Wednesday, May 15, 2013

The Artist

In the Oscar-winning film The Artist, the main character, a silent movie star George Valentin, is caught in a particular predicament. His entire industry is changing from silent to sound pictures, and he is not ready nor willing to catch up.  The story follows his gradual fall from stardom, loss of all riches, and the end of his relevance as an artist.

On the eve of my 58th birthday, I sometimes catch myself identifying with George Valentin.  Our industry is changing too. From making objects design has moved into proposing scenarios, experiences, and social modes of communication. From individual project the focus shifts to communal effort, from proprietary ideas – to open sourcing, from industrial manufacturing – to self-production. There is no clear direction: the key notions, according to Paola Antonelli, are “ambiguity”, “vulnerability”, “open-endedness”.

There are now new players in the field. For example, I look at a list of jurors at a prestigious design competition. If only a few years ago such list would be composed of design directors of manufacturing corporations and principals of independent design consultancies (like myself), today the picture is different. These jurors come from Twitter, Airbnb, Pinterest, YouTube, Facebook, and they have titles like ‘director of global concepts’ or ‘senior director of experience design innovation’.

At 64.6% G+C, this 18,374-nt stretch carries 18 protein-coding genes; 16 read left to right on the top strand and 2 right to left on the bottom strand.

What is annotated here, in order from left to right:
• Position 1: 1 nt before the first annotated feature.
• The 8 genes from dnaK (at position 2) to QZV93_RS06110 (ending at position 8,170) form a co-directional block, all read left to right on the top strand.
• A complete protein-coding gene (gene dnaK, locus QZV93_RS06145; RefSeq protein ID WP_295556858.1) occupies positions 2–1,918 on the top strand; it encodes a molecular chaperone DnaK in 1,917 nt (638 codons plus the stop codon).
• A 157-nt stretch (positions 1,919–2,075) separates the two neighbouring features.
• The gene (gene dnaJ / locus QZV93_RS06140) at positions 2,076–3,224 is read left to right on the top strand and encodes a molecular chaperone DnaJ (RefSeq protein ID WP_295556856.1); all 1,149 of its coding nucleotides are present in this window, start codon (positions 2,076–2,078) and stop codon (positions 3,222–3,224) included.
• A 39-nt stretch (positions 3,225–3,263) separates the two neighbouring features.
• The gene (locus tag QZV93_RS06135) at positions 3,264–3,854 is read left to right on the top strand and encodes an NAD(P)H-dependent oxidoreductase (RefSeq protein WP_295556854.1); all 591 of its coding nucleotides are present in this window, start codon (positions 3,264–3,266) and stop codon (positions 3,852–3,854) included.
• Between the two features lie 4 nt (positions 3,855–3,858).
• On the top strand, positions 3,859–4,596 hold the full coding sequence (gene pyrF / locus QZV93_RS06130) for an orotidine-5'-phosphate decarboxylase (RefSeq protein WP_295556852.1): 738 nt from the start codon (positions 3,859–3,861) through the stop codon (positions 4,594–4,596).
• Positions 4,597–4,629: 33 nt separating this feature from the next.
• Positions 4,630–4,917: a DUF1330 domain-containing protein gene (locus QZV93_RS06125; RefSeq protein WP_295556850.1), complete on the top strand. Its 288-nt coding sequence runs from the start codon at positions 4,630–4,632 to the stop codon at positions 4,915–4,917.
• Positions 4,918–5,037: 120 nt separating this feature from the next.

These people represent the forefront of design today. Schools of design are busy updating and reorganizing their curricula to be sure the young graduates are competitive and familiar with the changing field. But what about us, seasoned design professionals? There are, of course, plenty of furniture and product companies who are still drudging ahead as if nothing new has happened under the sun. Should we continue working for those, oblivious to the spirit of change? Or should we try to reinvent ourselves, adapt to the times, jump on the bandwagon, so to speak?

Incidentally, The Artist has a happy ending. Our hero discovered tap-dancing as a new language for making a different kind of movies. The lesson is to look for personal and unpredictable ways. A successful design career will continue neither as perseverance, nor as compromise, but in finding a new relevance for the changing times.